Coach Larry Brandenburg led the Madison High School boys basketball team to the 1972 Class AA State Final Four. SUBMITTED PHOTO

Longtime Madison educator, namesake of school’s football field, dies at 82

Larry Brandenburg died Wednesday at Hospice Care of Dayton, according to friends. He was 82.

Madison High School, where Brandenburg spent his entire 30-year career, named its football stadium after him. He founded the school’s football program in 1960 and coached football until 1965.

But Brandenburg is best remembered for leading the boys basketball team to the State Class AA Final Four in 1972. The team advanced even after losing one of its star players, Kenny Martz, to an eye injury against Carlisle in the sectionals. That team finished 24-2, the school record for most wins at the time. That record was tied in 2010 when the Mohawks, under Jeff Smith, went 24-1 and lost in the regionals.

Brandenburg won 114 games in 11 seasons as basketball coach.

When Smith was named coach in 1994, he asked Brandenburg to be the keynote speaker at his first Mohawks basketball camp.

“He was jacked up,” Smith said. “You would have thought he was 25.”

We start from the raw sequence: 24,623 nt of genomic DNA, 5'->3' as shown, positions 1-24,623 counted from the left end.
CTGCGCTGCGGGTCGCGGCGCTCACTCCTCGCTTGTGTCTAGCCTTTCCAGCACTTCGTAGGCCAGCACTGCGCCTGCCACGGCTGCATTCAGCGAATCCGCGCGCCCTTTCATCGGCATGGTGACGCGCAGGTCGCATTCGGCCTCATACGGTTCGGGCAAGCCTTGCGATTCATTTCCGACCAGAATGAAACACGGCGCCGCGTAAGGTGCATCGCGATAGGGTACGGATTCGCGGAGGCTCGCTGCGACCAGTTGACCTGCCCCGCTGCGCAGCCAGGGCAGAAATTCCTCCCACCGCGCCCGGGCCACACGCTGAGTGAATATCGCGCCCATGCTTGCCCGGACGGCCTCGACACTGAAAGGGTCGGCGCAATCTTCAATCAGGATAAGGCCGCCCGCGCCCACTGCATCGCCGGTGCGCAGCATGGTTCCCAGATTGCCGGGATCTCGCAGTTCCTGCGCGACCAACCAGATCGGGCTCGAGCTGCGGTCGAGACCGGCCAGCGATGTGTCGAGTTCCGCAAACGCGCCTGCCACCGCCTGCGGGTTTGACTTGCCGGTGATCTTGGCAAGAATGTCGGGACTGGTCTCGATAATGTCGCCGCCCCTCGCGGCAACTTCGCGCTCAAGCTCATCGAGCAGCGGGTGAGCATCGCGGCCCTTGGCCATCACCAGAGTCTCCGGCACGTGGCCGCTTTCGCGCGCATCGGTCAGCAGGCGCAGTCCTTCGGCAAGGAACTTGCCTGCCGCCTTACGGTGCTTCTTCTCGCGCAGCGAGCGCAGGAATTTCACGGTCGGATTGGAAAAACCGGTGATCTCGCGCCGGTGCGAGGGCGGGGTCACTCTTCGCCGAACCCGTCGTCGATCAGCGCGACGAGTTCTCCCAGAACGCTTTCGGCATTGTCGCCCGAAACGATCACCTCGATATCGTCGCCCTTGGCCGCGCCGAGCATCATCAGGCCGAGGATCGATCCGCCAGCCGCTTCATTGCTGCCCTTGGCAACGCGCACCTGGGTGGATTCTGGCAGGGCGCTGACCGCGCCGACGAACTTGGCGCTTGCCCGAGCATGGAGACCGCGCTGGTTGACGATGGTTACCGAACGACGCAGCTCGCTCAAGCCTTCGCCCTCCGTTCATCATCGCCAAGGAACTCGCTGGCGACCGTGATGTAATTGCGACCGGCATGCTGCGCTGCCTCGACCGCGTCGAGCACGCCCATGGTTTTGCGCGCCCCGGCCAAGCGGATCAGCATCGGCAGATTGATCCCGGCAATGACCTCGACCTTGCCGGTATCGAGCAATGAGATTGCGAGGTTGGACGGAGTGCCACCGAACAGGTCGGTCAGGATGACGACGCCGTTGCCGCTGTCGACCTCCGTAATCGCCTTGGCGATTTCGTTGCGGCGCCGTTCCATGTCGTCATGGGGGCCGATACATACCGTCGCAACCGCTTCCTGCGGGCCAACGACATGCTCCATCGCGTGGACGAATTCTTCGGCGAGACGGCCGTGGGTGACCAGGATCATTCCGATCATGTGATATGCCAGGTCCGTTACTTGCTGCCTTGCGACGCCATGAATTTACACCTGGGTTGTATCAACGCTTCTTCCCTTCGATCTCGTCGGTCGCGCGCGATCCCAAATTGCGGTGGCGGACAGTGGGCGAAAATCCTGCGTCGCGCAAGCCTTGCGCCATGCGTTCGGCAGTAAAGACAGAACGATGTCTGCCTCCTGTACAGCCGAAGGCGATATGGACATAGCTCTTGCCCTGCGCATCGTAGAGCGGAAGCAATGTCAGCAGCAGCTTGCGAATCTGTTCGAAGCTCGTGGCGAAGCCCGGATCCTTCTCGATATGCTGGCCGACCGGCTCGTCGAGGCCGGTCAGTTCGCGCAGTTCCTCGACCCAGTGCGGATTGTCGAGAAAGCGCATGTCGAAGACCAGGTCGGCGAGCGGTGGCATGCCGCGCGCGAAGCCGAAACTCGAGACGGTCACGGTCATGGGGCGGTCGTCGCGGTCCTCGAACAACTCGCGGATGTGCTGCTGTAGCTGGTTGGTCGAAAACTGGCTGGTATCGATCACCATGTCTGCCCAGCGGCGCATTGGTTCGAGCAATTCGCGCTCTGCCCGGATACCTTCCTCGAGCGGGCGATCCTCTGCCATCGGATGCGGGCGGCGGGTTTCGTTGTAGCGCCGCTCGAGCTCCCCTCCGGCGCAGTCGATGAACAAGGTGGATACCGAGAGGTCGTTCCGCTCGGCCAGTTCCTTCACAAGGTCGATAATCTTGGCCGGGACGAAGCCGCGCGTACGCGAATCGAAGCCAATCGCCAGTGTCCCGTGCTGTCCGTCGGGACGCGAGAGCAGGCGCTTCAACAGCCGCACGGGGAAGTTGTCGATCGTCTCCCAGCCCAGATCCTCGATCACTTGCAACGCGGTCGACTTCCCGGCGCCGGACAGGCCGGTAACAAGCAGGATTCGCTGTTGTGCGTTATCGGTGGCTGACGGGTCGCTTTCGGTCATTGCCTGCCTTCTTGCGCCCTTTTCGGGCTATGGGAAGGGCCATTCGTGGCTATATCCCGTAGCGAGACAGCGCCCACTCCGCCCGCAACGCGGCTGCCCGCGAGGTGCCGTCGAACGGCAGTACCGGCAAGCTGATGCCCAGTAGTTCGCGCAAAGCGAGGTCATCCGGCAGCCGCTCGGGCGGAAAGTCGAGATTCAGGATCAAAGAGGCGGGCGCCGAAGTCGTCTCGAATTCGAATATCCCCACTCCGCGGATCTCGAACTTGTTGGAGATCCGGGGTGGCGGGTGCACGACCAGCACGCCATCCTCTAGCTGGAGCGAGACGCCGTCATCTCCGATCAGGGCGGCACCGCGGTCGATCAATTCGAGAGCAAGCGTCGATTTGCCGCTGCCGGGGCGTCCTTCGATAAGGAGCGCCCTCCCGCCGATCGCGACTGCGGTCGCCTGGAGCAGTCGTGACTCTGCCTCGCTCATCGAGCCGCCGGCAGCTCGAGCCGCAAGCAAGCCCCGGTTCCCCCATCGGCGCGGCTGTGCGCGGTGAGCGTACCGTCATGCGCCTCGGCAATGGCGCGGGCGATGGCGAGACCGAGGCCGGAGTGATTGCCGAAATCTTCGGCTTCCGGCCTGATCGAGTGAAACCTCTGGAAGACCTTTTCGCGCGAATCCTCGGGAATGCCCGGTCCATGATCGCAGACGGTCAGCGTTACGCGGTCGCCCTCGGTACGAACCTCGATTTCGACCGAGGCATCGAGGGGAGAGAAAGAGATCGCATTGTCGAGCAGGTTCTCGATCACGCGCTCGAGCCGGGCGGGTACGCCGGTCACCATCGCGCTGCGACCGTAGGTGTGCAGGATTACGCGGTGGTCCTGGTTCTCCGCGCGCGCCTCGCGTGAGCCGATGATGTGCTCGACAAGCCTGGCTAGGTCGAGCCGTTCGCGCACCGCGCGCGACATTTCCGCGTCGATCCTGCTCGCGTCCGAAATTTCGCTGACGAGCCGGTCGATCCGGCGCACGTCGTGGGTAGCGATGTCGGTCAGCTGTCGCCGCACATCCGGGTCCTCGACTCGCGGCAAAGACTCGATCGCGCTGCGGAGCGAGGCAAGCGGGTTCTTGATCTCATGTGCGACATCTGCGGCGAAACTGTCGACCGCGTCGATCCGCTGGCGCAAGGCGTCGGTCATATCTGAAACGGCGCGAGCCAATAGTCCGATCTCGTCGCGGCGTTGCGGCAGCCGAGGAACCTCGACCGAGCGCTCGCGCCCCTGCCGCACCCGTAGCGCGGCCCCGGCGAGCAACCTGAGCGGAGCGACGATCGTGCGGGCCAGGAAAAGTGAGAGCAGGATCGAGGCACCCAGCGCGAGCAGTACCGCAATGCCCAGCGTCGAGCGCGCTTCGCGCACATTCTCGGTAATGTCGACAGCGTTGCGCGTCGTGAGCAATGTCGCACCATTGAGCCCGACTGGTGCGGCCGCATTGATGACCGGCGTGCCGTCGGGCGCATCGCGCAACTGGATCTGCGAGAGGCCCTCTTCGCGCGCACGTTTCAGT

Brandenburg graduated from Gratis High School and started teaching at Madison in 1959. He taught physical education and biology and was director of the science department for 18 years, according to district records.

He coached cross country, track, football and boys basketball and served as assistant principal/athletic director for seven years, then principal for five years. He retired in 1989 after 30 years with the district.

Sonny Brandenburg, a 1969 Madison graduate who isn’t related, called Brandenburg “the best hire ever” in the district.

“Just think of the number of students he impacted,” said Brandenburg, 68. “Countless individuals.”

He was coached in cross country and track by Brandenburg, and he watched him throughout his basketball coaching career. He was impressed by the coach’s court demeanor.

“He never seemed to get upset,” Brandenburg said. “He never lost his composure.”

He was “more than a coach,” Brandenburg said.

“He listened when he needed to and gave you advice when you needed it,” Brandenburg said. “He was a good man.”

Tim Young, 58, a 1979 Madison graduate, called Brandenburg “a special, special person.”

Brandenburg is survived by wife of 52 years, Paula, a retired Madison teacher.

Funeral services are pending.

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